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Monday, April 09, 2012

Why neutering and releasing stray cats is dumb

“Marketing is what you do when your product is no good” - Edwin Land

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Critical Assessment of Claims Regarding Management of Feral Cats by Trap–Neuter–Return

"Many jurisdictions have adopted programs to manage feral cats by trap–neuter–return (TNR), in which cats are trapped and sterilized, then returned to the environment to be fed and cared for by volunteer caretakers... Advocates promoting TNR often claim that feral cats harm wildlife only on islands and not on continents; fill a natural or realized niche; do not contribute to the decline of native species; and are insignificant vectors or reservoirs of disease. Advocates also frequently make claims about the effectiveness of TNR, including claims that colonies of feral cats are eventually eliminated by TNR and that managed colonies resist invasion by other cats. The scientific literature contradicts each of these claims. TNR of feral cats is primarily viewed and regulated as an animal welfare issue, but it should be seen as an environmental issue...

Domestic cats are on the list of the 100 worst invasive species globally (Lowe et al. 2000). In North America, however, advocates for feral cats have gained political strength and have influenced legislation, the funding agendas of foundations, and the policies of major animal-oriented nonprofit organizations...

Contrary to claims that well-fed cats pose little threat to wildlife, hunting and hunger are not linked in domestic cats (Adamec 1976). Even well-fed cats hunt and kill lizards, small mammals, birds, and insects (Liberg 1984; Castillo & Clarke 2003; Hutchings 2003). A classic study documented continuous kills by the same 3 well-fed house cats over 4 years (George 1974)...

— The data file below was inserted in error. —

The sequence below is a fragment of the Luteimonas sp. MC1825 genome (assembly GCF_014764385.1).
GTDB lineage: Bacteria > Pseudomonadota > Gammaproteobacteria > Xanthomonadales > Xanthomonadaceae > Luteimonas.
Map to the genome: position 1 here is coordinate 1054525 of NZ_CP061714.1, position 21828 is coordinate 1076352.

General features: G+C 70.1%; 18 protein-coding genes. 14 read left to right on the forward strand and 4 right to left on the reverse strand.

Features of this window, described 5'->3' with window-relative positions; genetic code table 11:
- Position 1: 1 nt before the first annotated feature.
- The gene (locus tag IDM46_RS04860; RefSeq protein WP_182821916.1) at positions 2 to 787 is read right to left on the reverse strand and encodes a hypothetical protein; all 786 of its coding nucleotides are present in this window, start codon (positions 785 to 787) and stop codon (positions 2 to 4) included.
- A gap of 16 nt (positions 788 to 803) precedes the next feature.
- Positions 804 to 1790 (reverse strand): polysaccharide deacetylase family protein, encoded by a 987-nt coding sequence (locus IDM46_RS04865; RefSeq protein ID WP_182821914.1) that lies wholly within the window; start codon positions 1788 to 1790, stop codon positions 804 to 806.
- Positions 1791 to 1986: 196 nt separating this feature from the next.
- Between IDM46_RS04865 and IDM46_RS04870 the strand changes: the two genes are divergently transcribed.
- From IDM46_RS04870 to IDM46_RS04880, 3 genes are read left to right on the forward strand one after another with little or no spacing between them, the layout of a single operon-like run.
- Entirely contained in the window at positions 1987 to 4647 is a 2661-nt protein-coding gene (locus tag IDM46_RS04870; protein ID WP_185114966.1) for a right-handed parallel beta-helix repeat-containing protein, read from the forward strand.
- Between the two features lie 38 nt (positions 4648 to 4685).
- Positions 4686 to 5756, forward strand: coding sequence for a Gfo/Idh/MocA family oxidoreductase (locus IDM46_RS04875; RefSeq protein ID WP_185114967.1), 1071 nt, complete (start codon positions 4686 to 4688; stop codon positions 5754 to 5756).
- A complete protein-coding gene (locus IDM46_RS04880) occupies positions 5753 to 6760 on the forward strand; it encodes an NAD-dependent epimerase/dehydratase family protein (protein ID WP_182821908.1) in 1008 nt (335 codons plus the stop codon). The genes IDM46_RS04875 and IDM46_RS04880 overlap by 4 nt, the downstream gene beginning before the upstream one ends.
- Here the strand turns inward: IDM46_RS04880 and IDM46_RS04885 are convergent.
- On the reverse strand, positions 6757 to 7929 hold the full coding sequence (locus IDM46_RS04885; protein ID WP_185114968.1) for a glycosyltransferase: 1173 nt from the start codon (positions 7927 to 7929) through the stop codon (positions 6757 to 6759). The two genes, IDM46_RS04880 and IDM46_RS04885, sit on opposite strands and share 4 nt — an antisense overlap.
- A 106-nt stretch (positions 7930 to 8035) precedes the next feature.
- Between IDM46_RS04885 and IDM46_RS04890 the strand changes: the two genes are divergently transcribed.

Trap–neuter–return advocates cite the work of John Terborgh as vindicating cats as a cause of decline of North American birds because he did not specifically mention them in his paper on the decline of American songbirds... When informed of this by telephone, Terborgh said that this argument is “a preposterous extrapolation and grotesque distortion of something I didn’t say” (personal communication)...

Feral and free-roaming cats are efficient predators, and their abundance results in substantial annual mortality of wildlife. Churcher and Lawton (1987) concluded that cats were responsible for 30% of the mortality of House Sparrows (Passer domesticus) in an English village. May (1988) extrapolated their results to an estimated 100 million birds and small mammals killed per year in England... We see no justification for valuing birds and other wildlife only as populations while valuing cats as individuals.

Cats in TNR programs have infection rates of 5–12% for either feline leukemia virus (FeLV) or feline immunodeficiency virus (FIV) or both... High densities of feral cats increase the prevalence of ectoparasites in the environment. For example, at a site in Florida, 93% of feral cats had fleas and 37% had ear mites... A study of feral cats in Florida shows that 75% were infected with hookworms (Anderson et al. 2003). Cats infected with hookworms or roundworms shed the eggs of the parasite, which then accumulate in the soil where they can be transmitted to humans and wildlife...

Feral cats are vectors for transmission of rabies to humans (Patronek 1998).Over 80% of the prophylactic treatments administered to humans in the United States for possible exposure to rabies resulted from contact with stray or feral cats (Moore et al. 2000). Laboratory studies show that cats exposed to avian flu (H5N1) contract the disease and shed the virus extensively, raising concerns about cats as vectors for a pandemic (Rimmelzwaan et al. 2006)...

Fecal matter from feral and free-roaming cats degrades water quality (Dabritz et al. 2006). In an urban watershed in Michigan, Ram et al. (2007) showed that cats and dogs contribute more to fecal coliform bacteria contamination than other sources and that cats are 2 times more likely than dogs to be the source of bacteria...

For many TNR advocates, success is not defined by elimination of feral cats in an area, but rather by the welfare of the cats...

A study of TNR implemented countywide in San Diego showed that feral cat populations had not decreased after 10 years, and a similar result was found after 7 years in Alachua County, Florida, where feral cat populations increased... Ten years of TNR in Rome showed a 16–32% decrease in population size across 103 colonies but concluded that TNR was “a waste of time, energy, and money” if abandonment of owned cats could not be stopped"
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